KANSAS CITY, Mo. - They have tens of millions of dollars in Kansas City government contracts. Now, those same companies are donating money to help convince Kansas City, Missouri voters to approve a property tax increase to fix Kansas City's crumbling infrastructure.
These problems include broken sidewalks, damaged roads, better handicapped accessibility and better flood control, city leaders want to borrow $800 million for what's called the GO bond, or general obligation bond.
Supporters of that proposal on the April ballot have raised well over $500,000.
"It begins to address an ongoing problem that's faced the city of Kansas City for many years," said Ed DeSoignie, Executive Director of the Heavy Constructors Association.
The Heavy Constructors represents about 100 construction related businesses in the metro area.
The organization recently donated $100,000 to promote the GO bond campaign in the April election.
While it's the largest contribution to date, DeSoignie acknowledges it pales in comparison to an opportunity for his members to bid on $800 million in business.
"If they are successful in bidding, that is correct," he said.
State documents the 41 Action News Investigators obtained list the other companies and organizations contributing $5,000 or above to the campaign.
For example, they included $10,000 each from J.E.Dunn Construction, Mark One Electric and Briarcliff Development.
And $50,000 each from a carpenters union PAC called CHIPP, the Western Missouri and Kansas Laborers and the Burns & McDonnell engineering firm, also known as Burns and Mac.
"These developers, construction companies, things like that, they have a very real financial interest in the outcome of this vote," said Patrick Tuohey of the Show-Me Institute.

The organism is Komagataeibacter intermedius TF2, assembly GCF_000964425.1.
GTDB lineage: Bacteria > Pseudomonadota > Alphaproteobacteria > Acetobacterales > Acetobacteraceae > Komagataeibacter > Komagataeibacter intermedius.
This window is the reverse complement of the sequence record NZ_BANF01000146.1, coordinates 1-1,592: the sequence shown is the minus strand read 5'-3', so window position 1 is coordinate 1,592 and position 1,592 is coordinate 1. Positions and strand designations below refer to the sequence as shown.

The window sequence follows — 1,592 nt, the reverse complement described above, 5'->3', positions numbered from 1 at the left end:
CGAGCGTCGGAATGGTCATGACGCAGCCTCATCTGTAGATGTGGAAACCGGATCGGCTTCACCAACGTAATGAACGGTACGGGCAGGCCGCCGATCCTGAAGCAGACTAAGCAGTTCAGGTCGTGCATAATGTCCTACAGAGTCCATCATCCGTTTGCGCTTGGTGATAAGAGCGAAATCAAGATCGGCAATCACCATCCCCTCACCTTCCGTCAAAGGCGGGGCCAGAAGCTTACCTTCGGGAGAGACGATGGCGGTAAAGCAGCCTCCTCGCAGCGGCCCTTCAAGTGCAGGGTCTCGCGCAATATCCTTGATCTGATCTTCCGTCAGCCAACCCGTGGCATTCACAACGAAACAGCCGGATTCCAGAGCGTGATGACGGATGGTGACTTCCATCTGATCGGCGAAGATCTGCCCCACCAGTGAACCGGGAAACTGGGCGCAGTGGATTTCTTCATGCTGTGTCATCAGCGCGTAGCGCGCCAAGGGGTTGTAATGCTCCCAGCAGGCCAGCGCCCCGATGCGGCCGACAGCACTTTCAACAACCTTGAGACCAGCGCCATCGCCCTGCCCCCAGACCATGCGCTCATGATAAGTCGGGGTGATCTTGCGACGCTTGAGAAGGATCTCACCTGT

KCMO city records show those same companies contributing to the campaign have been awarded tens of millions of dollars in past city contracts.
Those records also show:
Briarcliff Development has been awarded $438,000 in contracts.
Mark One Electric has had 33 KCMO contracts since 2006 with 10 of them for more than $1 million.
Burns and Mac has been awarded 50 KCMO contracts with 17 of them for more than $1 million.
"They have a bottom line benefit at stake from the increase in property tax," said Tuohey. "You and I will pay more in taxes and they will get more work from the city," he said.
However, while Burns and Mac is supporting the Go Bond Campaign, the company won't have to pay for any property tax increase if voters approve it.
This year the company began terms of a deal with the city to pay no property taxes for the next 15 years in exchange for Burns & McDonnell expanding its world headquarters in Kansas City.
Kansas City voters would have to pass each of three questions on the ballot by a majority of at least 57.1 percent for the Go bonds to be approved.
"I think the people know we've got to make an investment," said Steve Glorioso, the campaign director for "One, Two, Three Go Bond", the group promoting its passage. "We didn't think small to get to where we are now," he said.
"We're ready to get to work today," DeSoignie said.
Burns & McDonnell denied the 41 Action News Investigators request for an on-camera interview.
However, the company did release a statement.
"From advanced flood control to innovative roads and bridges, the GO bond effort will play a critical role in improving the everyday lives of Kansas Citians. Burns & McDonnell is excited to be part of the momentum that is focused on making our great city even better."